It’s not some deific whim that lifts Washington “Wash” Black from slavery in the Barbadian cane fields and deposits him on the barren ends of the earth. Instead, science proves the motivating factor behind Esi Edugyan’s picaresque, exigent and painful search for fact—or fervent belief in what was then called fact—in her Man Booker Prize shortlisted novel, Washington Black.
Eleven-year-old Wash is chosen by his slavemaster’s brother, a naturalist named Christopher “Titch” Wilde, to become a manservant, because Wash is the perfect size to act as ballast in the brother’s hot air balloon-like craft. Titch soon decides to have Wash become his assistant, eventually discovering the boy’s preternatural talents as an illustrator. It’s science that bears the pair aloft from Faith Plantation to a temporary haven in Virginia. And it’s through science that we learn what little we do of Titch’s scar, the phantom rictus traced along his cheeks.
Wash’s talent for scientific illustration endears him to the powerful white men in his life, even as it sets him apart from his fellow black men. It’s a shining light in a shadowed age, throwing into relief the inequities and disastrous wrongs of the societies, Caribbean and continental, in which he moves. In the severe outposts of science above the Arctic circle and in the African desert, in the tidal pools and beneath the gunmetal waters of the North Atlantic, Wash discovers an entire existence impossible to imagine from the shacks and savagery of slavery.
But it’s science as well, Edugyan makes clear and Wash comes to realize, that placed people in chains. Instead of demystifying, science dehumanized and provided the supposed basis for the superiority of whites, a foundation which empathy and humanity need chip away. In ledgers recording Wash’s fellow slaves as one would tally business assets, we find the dehumanizing process of numbers, lives reduced to black and white. It’s science that drips like venom from the mouth of the slave hunter who chases Wash to the Canadian wilds, whose viperine countenance conjures one of the most original and horrifying antagonists of fiction in mere pages.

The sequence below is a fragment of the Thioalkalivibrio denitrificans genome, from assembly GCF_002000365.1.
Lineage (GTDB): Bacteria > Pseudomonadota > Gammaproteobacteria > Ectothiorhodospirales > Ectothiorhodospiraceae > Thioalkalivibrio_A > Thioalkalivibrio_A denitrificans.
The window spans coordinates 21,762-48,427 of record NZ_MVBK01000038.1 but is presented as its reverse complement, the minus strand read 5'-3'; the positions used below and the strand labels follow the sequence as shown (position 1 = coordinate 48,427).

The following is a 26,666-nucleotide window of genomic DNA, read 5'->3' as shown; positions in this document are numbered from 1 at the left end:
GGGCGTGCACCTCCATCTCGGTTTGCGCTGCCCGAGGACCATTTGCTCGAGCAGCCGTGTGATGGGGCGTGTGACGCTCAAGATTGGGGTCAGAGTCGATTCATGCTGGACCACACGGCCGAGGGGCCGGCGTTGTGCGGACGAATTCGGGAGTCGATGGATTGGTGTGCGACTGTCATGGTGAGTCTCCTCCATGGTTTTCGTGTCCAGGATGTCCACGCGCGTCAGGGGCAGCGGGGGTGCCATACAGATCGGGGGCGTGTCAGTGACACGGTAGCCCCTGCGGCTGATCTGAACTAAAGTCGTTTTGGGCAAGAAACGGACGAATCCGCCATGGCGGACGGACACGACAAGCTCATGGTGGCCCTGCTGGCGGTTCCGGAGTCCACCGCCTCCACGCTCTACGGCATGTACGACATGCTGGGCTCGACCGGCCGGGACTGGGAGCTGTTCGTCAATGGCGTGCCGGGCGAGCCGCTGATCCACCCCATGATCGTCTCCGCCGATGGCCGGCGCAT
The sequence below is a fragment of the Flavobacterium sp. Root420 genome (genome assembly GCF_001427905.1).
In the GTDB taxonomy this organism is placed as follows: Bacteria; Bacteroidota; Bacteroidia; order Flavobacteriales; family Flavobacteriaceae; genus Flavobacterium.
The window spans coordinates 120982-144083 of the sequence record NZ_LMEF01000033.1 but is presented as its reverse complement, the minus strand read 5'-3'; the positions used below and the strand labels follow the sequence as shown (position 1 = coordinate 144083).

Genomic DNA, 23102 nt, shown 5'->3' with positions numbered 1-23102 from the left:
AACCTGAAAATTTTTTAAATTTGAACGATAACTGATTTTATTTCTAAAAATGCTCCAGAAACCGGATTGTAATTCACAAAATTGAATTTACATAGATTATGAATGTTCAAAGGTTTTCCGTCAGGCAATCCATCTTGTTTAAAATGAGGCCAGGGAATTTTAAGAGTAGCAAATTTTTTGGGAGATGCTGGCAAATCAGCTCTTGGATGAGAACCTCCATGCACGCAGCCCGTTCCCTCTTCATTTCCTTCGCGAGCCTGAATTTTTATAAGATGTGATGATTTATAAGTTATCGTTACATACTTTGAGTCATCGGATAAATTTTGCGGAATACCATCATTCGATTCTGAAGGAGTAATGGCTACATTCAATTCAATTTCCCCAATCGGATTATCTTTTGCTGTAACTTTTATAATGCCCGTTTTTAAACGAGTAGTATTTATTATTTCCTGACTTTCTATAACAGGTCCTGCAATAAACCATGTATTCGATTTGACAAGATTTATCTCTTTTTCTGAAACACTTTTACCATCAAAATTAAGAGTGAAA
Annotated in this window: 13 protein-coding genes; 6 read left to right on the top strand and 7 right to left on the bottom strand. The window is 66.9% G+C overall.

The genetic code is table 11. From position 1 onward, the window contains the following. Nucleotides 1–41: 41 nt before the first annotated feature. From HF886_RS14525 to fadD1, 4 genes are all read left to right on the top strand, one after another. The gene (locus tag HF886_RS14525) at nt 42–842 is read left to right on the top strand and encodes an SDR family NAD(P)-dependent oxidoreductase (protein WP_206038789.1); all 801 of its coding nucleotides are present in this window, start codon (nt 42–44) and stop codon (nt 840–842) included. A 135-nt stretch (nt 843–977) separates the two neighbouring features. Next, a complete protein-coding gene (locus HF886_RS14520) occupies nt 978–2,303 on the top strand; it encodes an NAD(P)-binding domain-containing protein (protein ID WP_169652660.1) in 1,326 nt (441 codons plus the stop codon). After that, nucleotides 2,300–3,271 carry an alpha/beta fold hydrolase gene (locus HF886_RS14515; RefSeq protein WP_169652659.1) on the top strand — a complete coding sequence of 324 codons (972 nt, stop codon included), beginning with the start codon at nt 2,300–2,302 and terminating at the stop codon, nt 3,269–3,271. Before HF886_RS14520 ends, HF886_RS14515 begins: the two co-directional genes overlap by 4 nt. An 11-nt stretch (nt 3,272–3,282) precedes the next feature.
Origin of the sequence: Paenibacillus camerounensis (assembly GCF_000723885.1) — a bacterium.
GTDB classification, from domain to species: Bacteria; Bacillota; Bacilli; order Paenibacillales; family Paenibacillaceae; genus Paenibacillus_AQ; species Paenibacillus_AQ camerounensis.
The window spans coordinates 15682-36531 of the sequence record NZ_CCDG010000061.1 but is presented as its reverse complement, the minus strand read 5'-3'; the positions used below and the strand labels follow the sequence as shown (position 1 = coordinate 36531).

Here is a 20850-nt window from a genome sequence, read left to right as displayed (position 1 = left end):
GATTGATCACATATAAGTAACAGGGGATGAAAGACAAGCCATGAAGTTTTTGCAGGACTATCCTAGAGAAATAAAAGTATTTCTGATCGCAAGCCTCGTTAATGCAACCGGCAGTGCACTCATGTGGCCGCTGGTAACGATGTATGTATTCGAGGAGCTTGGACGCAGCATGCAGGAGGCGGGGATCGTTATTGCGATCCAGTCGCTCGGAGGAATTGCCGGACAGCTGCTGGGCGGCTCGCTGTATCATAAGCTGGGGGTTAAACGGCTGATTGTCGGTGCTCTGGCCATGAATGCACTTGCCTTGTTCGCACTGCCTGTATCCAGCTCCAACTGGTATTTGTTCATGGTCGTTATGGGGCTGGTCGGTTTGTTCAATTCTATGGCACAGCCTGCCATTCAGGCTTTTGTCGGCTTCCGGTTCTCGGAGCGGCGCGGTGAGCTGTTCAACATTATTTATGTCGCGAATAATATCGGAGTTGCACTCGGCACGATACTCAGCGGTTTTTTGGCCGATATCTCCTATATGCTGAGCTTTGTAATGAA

It’s also through science that Wash learns to read, through science that he finds love, discovers his calling and leaves his mark upon the world—as science and the world have left their mark upon him. The time is too cruel, and Edugyan too masterful, to promise us that Wash’s contributions to our understanding of the ocean—which find a former slave boy as Neptune, master of a living sea—will ever be rightfully acknowledged in his own lifetime.
But what is certain is that Wash will forever search, proving himself as restless and relenting as science itself.
B. David Zarley is a freelance journalist, essayist and book/art critic based in Chicago. A former book critic for The Myrtle Beach Sun News, he is a contributing reporter to A Beautiful Perspective and has been seen in The Atlantic, Hazlitt, Jezebel, Chicago, Sports Illustrated, VICE Sports, Creators, Sports on Earth and New American Paintings, among numerous other publications. You can find him on Twitter or at his website.